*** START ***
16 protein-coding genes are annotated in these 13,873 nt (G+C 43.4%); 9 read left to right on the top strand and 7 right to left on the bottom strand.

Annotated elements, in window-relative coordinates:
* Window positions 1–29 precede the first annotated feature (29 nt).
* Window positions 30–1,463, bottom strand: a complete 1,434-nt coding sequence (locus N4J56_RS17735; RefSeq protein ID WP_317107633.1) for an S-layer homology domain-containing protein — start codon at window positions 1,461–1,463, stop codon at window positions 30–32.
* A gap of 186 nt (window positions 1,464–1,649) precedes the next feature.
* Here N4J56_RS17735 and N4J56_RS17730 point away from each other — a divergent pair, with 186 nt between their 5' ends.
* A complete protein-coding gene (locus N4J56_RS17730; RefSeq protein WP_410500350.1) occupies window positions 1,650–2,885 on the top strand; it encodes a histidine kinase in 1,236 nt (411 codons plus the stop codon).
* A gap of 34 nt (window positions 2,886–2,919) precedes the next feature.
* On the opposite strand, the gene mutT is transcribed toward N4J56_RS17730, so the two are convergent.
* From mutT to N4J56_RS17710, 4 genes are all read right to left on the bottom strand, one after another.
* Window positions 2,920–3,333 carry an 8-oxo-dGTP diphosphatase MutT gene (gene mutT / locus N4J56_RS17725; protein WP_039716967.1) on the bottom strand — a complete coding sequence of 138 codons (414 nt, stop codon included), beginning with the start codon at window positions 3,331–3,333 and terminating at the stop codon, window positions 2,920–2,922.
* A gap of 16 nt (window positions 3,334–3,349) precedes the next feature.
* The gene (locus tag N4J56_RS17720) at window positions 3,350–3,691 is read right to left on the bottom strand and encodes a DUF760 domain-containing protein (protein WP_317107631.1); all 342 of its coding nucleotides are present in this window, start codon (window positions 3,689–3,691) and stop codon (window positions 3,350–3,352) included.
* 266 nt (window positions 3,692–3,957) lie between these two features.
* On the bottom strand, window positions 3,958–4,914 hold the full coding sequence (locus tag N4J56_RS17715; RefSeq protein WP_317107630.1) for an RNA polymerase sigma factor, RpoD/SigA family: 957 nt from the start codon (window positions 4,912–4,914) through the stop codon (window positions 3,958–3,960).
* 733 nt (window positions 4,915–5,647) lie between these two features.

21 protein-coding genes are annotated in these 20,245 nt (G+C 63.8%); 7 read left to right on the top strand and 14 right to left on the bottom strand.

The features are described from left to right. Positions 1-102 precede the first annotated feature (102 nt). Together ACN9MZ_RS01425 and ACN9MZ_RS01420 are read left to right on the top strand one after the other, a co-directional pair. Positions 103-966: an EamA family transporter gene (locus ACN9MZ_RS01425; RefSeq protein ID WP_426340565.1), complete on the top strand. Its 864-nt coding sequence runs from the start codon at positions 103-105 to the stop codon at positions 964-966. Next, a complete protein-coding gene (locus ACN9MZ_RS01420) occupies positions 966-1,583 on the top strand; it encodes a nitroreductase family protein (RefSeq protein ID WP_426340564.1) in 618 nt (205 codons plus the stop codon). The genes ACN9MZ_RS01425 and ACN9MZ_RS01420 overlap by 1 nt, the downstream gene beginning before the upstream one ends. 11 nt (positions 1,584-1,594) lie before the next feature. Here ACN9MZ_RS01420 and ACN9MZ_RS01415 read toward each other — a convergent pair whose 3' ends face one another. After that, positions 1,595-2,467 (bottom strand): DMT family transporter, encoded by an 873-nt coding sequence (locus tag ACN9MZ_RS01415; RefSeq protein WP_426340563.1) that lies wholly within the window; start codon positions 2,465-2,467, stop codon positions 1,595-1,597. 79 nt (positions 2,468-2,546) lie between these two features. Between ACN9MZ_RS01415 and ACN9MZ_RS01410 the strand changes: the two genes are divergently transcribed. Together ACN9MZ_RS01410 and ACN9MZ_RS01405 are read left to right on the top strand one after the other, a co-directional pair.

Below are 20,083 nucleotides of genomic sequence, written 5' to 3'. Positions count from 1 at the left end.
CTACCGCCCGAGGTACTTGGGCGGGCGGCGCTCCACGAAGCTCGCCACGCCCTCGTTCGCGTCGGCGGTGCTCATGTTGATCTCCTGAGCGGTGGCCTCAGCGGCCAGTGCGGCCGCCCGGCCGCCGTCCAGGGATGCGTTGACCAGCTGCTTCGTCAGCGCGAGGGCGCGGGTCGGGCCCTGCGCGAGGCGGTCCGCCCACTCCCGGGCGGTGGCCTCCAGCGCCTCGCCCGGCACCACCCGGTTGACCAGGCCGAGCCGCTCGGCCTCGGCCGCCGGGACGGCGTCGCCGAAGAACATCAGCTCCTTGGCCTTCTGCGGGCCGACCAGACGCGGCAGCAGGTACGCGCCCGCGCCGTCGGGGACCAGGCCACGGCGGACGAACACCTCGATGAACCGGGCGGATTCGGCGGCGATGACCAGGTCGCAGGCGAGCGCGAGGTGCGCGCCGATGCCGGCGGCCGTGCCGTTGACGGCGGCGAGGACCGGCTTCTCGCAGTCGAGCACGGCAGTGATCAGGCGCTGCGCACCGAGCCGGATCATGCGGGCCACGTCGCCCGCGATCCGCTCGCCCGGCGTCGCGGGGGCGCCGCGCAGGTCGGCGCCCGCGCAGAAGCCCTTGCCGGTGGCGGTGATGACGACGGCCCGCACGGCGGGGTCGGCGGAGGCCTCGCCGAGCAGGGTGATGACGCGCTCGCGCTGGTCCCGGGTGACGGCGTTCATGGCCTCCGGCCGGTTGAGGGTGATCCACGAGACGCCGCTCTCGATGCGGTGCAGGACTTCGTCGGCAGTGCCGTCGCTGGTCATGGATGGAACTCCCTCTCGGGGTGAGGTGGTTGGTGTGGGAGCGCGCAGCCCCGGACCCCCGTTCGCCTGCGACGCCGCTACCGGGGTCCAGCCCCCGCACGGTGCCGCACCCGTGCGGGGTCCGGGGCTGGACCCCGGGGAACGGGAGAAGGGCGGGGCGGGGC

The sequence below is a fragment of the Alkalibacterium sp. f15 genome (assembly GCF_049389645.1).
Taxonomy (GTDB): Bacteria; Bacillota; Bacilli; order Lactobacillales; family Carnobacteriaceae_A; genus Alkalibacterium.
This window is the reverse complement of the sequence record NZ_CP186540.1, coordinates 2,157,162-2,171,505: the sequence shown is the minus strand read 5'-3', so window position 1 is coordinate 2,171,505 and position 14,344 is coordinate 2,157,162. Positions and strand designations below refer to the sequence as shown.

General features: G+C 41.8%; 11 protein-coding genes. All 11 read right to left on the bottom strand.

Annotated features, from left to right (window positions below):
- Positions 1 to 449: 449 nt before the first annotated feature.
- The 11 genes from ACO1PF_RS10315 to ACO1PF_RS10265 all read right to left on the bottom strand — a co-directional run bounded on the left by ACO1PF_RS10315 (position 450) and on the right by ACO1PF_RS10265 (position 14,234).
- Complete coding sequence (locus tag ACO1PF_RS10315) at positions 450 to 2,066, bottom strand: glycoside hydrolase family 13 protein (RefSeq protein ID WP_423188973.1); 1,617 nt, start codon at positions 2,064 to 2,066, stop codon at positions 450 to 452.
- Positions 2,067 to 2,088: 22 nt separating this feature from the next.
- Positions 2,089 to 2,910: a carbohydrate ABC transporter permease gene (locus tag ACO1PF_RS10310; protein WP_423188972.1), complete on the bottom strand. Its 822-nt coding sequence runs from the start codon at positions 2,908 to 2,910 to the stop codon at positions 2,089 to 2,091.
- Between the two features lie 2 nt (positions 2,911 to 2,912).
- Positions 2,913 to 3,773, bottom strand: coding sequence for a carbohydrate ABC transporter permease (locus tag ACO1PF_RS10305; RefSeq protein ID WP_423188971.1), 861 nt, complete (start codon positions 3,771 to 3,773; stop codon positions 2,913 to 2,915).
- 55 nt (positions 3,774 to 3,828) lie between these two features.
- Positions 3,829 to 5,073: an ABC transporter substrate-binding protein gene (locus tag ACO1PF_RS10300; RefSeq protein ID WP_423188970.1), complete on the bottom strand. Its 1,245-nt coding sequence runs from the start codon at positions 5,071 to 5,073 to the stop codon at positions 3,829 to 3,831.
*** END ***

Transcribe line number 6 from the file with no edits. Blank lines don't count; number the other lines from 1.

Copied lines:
* Here N4J56_RS17735 and N4J56_RS17730 point away from each other — a divergent pair, with 186 nt between their 5' ends.